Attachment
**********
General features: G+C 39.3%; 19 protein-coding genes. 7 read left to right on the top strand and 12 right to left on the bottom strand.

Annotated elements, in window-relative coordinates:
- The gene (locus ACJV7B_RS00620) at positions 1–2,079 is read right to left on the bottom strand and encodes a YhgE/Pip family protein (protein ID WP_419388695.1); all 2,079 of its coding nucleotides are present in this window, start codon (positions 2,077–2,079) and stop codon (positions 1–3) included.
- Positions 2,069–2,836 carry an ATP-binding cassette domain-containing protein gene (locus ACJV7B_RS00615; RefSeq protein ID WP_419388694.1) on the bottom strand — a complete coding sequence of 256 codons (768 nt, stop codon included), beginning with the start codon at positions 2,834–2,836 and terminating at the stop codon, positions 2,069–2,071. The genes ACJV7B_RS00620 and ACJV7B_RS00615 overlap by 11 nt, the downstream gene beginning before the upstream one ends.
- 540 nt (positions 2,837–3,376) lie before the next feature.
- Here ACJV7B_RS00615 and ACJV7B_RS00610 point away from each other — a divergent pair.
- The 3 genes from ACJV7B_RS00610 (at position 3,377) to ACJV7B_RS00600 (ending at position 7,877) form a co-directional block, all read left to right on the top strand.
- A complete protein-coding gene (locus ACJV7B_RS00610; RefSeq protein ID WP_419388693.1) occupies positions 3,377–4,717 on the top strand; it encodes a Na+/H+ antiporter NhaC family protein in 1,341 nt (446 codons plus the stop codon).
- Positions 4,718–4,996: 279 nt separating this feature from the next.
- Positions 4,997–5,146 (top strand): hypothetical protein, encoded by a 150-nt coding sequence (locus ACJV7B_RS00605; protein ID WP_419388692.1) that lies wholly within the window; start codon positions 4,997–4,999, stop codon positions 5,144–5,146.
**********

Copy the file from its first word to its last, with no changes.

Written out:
General features: G+C 39.3%; 19 protein-coding genes. 7 read left to right on the top strand and 12 right to left on the bottom strand.

Annotated elements, in window-relative coordinates:
- The gene (locus ACJV7B_RS00620) at positions 1–2,079 is read right to left on the bottom strand and encodes a YhgE/Pip family protein (protein ID WP_419388695.1); all 2,079 of its coding nucleotides are present in this window, start codon (positions 2,077–2,079) and stop codon (positions 1–3) included.
- Positions 2,069–2,836 carry an ATP-binding cassette domain-containing protein gene (locus ACJV7B_RS00615; RefSeq protein ID WP_419388694.1) on the bottom strand — a complete coding sequence of 256 codons (768 nt, stop codon included), beginning with the start codon at positions 2,834–2,836 and terminating at the stop codon, positions 2,069–2,071. The genes ACJV7B_RS00620 and ACJV7B_RS00615 overlap by 11 nt, the downstream gene beginning before the upstream one ends.
- 540 nt (positions 2,837–3,376) lie before the next feature.
- Here ACJV7B_RS00615 and ACJV7B_RS00610 point away from each other — a divergent pair.
- The 3 genes from ACJV7B_RS00610 (at position 3,377) to ACJV7B_RS00600 (ending at position 7,877) form a co-directional block, all read left to right on the top strand.
- A complete protein-coding gene (locus ACJV7B_RS00610; RefSeq protein ID WP_419388693.1) occupies positions 3,377–4,717 on the top strand; it encodes a Na+/H+ antiporter NhaC family protein in 1,341 nt (446 codons plus the stop codon).
- Positions 4,718–4,996: 279 nt separating this feature from the next.
- Positions 4,997–5,146 (top strand): hypothetical protein, encoded by a 150-nt coding sequence (locus ACJV7B_RS00605; protein ID WP_419388692.1) that lies wholly within the window; start codon positions 4,997–4,999, stop codon positions 5,144–5,146.